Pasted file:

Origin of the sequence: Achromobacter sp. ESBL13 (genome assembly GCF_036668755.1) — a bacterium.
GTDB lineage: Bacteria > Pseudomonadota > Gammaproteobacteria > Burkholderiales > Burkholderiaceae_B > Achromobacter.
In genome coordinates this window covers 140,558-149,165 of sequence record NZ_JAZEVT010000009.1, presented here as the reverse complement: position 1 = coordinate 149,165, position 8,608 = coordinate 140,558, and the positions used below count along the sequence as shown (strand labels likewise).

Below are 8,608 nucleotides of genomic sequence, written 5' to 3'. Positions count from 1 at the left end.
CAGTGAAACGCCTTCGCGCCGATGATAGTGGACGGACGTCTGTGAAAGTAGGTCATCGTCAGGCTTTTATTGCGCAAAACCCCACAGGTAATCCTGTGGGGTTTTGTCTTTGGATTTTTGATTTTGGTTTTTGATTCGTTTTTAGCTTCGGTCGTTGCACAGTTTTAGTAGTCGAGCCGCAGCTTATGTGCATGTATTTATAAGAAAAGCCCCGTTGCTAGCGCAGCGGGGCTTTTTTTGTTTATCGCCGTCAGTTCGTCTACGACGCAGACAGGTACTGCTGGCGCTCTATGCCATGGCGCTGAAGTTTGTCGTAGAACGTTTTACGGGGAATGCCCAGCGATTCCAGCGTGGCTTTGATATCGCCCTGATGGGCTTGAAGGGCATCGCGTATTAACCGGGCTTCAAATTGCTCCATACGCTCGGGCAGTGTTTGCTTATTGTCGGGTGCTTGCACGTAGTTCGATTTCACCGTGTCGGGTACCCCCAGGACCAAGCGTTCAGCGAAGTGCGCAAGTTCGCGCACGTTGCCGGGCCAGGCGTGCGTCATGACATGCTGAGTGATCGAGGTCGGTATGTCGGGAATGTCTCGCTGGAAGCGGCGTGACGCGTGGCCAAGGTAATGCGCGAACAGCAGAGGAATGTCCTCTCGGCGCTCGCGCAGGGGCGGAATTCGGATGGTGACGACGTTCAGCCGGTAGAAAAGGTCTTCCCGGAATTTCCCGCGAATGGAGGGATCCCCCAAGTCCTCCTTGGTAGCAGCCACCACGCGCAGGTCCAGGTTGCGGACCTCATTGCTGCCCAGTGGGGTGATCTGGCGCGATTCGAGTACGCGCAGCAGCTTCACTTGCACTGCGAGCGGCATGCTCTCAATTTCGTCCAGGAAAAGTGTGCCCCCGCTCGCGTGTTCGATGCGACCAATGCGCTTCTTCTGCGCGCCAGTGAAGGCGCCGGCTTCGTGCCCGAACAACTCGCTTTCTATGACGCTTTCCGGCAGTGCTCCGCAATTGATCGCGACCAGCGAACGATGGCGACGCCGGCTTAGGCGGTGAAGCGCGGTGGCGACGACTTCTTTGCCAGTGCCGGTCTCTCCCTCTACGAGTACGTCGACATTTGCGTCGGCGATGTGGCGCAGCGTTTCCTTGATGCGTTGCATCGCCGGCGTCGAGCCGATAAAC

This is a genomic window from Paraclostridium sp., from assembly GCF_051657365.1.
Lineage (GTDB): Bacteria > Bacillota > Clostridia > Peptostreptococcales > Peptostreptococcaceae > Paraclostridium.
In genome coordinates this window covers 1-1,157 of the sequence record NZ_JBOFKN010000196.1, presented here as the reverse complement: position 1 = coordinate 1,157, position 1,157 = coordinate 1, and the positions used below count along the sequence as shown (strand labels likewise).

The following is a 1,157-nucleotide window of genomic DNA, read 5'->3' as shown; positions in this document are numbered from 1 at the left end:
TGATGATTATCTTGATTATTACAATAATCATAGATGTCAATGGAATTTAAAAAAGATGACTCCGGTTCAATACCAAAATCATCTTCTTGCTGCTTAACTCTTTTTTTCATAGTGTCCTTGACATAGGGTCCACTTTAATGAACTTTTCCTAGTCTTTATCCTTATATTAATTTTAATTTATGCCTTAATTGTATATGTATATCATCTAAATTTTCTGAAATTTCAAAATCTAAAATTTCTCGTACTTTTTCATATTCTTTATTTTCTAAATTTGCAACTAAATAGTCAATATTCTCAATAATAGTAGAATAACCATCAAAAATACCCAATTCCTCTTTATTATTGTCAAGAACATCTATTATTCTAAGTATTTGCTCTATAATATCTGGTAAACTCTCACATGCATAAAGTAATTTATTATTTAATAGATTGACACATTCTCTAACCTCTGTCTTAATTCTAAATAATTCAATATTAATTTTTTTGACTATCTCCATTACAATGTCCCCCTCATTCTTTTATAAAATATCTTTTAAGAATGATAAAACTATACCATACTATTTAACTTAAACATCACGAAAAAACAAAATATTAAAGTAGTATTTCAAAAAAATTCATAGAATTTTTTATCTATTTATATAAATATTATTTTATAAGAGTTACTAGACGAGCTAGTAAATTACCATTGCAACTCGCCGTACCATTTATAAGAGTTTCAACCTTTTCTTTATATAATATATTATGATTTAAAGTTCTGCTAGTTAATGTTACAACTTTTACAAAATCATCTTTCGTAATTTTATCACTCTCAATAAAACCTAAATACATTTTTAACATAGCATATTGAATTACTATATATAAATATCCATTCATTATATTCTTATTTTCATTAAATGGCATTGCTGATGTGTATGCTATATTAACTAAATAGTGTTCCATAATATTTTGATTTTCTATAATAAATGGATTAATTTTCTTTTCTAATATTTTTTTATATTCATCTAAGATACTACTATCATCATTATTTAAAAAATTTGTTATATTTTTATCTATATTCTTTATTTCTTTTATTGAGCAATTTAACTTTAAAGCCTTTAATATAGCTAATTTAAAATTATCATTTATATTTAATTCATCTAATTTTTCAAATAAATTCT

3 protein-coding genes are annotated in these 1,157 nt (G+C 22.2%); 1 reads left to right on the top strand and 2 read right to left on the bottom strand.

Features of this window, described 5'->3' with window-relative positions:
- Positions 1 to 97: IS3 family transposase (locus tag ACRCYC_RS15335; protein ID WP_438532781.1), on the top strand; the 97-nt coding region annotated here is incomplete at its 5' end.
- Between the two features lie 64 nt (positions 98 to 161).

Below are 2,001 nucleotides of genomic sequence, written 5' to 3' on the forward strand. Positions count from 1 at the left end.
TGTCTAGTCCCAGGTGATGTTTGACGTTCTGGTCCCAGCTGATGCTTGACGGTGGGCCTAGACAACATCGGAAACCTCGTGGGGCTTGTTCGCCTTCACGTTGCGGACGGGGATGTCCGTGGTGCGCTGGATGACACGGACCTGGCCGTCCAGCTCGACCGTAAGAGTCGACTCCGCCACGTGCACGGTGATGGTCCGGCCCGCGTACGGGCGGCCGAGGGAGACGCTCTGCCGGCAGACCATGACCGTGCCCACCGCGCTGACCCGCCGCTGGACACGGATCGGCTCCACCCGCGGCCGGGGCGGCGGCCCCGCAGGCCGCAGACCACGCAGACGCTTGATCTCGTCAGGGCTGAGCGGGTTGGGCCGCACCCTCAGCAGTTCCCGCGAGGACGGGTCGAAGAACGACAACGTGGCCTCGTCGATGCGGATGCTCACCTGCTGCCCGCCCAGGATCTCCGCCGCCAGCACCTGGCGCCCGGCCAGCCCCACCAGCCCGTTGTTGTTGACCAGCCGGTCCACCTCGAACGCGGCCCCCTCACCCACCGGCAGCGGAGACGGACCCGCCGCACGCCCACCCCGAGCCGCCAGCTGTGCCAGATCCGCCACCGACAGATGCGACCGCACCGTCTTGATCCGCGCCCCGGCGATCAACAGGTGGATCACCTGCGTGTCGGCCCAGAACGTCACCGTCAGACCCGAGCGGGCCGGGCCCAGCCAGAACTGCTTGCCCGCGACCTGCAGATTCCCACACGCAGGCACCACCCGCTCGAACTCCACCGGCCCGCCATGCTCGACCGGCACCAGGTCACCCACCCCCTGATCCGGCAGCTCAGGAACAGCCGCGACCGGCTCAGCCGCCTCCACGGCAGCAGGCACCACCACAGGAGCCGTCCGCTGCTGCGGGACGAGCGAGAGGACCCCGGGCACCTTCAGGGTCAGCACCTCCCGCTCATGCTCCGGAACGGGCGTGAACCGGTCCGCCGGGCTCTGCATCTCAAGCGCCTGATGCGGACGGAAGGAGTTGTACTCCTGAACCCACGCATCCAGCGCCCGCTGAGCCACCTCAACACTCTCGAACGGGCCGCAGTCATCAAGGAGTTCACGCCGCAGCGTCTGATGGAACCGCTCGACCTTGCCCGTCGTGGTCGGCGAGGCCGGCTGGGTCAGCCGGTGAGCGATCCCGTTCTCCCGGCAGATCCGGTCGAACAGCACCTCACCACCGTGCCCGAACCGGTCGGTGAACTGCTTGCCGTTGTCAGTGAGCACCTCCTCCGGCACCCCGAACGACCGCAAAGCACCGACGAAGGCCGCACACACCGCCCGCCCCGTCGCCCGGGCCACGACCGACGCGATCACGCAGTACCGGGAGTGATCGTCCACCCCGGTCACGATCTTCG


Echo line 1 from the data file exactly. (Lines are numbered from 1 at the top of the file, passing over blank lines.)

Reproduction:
Origin of the sequence: Achromobacter sp. ESBL13 (genome assembly GCF_036668755.1) — a bacterium.